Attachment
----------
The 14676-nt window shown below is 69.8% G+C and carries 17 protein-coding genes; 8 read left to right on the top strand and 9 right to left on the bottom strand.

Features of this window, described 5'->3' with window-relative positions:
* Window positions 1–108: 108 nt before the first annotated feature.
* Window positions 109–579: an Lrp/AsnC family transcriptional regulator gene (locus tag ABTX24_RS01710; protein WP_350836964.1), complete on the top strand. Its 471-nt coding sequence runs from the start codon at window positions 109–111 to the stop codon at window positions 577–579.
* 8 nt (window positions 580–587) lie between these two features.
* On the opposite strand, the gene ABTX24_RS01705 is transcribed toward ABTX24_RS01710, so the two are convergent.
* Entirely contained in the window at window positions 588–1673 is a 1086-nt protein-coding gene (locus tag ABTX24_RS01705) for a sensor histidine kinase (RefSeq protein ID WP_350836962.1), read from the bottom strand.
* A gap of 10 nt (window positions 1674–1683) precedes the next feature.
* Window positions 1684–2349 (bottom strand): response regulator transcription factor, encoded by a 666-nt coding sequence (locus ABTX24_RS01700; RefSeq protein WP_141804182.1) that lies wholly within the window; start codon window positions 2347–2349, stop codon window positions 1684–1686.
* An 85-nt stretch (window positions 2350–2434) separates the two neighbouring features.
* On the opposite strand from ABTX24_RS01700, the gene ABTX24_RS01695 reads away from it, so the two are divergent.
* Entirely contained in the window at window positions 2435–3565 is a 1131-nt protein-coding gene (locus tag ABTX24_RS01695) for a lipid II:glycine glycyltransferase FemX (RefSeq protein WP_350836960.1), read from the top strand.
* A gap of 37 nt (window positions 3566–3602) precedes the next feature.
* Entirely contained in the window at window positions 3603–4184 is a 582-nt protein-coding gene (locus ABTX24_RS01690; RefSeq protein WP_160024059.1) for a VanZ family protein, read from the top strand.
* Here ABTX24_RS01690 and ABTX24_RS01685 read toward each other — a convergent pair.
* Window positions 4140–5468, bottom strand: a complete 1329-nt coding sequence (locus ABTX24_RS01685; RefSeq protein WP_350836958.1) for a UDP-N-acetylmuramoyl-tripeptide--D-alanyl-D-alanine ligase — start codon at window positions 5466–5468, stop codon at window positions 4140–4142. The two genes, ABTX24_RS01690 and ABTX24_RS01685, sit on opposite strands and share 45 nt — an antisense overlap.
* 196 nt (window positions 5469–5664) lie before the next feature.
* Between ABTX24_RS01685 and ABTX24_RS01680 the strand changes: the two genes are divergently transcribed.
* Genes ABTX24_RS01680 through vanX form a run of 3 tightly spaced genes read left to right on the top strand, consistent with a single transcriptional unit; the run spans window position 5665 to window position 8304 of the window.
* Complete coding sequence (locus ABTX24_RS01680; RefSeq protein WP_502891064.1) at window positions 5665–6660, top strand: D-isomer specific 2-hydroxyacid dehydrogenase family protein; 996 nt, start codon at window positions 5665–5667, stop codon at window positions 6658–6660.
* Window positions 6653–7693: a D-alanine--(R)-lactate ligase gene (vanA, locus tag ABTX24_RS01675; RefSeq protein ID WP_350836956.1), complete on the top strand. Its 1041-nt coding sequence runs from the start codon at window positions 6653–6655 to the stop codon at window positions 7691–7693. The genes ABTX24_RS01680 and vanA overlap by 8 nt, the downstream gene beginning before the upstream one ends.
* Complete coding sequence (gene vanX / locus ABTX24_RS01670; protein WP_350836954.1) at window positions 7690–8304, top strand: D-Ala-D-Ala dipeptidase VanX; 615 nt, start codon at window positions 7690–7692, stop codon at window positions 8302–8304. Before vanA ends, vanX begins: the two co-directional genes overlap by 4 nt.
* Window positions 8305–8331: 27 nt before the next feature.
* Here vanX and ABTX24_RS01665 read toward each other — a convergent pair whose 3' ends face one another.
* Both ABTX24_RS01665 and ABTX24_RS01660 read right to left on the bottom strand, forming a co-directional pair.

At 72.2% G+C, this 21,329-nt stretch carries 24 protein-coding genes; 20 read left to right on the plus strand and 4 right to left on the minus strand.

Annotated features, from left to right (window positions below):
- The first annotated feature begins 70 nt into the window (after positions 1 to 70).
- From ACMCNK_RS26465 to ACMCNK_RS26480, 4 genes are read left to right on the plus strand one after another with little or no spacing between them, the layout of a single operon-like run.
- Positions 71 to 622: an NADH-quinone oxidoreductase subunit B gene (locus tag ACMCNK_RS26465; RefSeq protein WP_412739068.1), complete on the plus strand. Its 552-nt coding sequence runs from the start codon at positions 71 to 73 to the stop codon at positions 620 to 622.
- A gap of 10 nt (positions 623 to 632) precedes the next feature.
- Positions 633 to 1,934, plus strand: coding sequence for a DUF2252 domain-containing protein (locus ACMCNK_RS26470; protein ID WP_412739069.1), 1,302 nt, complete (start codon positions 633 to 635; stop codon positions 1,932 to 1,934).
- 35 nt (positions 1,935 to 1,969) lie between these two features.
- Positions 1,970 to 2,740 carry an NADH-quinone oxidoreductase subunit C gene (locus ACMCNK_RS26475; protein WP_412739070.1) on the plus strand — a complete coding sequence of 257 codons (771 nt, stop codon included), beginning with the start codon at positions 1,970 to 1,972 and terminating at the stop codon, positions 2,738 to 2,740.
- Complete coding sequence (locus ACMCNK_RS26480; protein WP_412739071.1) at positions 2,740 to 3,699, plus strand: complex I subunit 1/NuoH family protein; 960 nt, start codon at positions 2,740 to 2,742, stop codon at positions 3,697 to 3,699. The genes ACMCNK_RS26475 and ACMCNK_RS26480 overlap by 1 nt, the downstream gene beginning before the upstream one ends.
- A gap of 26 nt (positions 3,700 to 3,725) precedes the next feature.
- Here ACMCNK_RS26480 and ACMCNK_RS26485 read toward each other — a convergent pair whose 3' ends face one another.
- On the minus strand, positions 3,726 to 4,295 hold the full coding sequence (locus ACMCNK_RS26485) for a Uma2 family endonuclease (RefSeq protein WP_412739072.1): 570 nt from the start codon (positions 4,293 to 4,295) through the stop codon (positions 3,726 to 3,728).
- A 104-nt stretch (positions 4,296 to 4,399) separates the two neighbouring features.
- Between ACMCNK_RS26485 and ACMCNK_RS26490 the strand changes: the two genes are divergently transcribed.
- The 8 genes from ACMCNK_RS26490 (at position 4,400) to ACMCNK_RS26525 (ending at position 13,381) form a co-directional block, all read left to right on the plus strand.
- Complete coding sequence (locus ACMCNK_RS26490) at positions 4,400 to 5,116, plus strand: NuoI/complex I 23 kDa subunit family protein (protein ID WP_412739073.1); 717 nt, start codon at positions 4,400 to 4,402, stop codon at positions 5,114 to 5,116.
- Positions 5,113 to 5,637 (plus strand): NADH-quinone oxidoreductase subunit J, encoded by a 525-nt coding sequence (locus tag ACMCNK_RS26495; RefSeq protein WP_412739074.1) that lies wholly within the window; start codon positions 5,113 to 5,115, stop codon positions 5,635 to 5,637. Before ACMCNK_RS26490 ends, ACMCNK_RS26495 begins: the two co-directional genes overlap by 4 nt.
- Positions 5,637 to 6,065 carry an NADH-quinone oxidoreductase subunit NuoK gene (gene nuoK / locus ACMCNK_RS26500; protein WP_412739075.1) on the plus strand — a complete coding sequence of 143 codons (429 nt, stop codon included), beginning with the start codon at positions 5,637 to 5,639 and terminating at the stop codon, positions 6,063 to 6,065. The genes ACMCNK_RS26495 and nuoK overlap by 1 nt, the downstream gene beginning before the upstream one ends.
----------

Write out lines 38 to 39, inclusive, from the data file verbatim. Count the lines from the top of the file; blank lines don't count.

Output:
- On the minus strand, positions 3,726 to 4,295 hold the full coding sequence (locus ACMCNK_RS26485) for a Uma2 family endonuclease (RefSeq protein WP_412739072.1): 570 nt from the start codon (positions 4,293 to 4,295) through the stop codon (positions 3,726 to 3,728).
- A 104-nt stretch (positions 4,296 to 4,399) separates the two neighbouring features.